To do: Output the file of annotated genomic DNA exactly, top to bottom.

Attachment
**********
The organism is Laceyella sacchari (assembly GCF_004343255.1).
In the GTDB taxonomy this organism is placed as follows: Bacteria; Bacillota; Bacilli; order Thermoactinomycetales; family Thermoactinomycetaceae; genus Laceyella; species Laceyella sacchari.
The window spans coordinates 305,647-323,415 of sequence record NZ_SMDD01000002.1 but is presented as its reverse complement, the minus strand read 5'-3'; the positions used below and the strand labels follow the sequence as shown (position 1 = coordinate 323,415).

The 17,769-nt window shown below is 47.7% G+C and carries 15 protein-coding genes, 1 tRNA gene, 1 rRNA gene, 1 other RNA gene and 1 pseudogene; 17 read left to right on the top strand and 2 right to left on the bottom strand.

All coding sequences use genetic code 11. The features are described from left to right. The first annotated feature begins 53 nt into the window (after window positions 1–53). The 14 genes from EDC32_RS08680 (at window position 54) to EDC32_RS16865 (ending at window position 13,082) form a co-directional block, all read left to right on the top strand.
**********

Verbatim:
The organism is Laceyella sacchari (assembly GCF_004343255.1).
In the GTDB taxonomy this organism is placed as follows: Bacteria; Bacillota; Bacilli; order Thermoactinomycetales; family Thermoactinomycetaceae; genus Laceyella; species Laceyella sacchari.
The window spans coordinates 305,647-323,415 of sequence record NZ_SMDD01000002.1 but is presented as its reverse complement, the minus strand read 5'-3'; the positions used below and the strand labels follow the sequence as shown (position 1 = coordinate 323,415).

The 17,769-nt window shown below is 47.7% G+C and carries 15 protein-coding genes, 1 tRNA gene, 1 rRNA gene, 1 other RNA gene and 1 pseudogene; 17 read left to right on the top strand and 2 right to left on the bottom strand.

All coding sequences use genetic code 11. The features are described from left to right. The first annotated feature begins 53 nt into the window (after window positions 1–53). The 14 genes from EDC32_RS08680 (at window position 54) to EDC32_RS16865 (ending at window position 13,082) form a co-directional block, all read left to right on the top strand.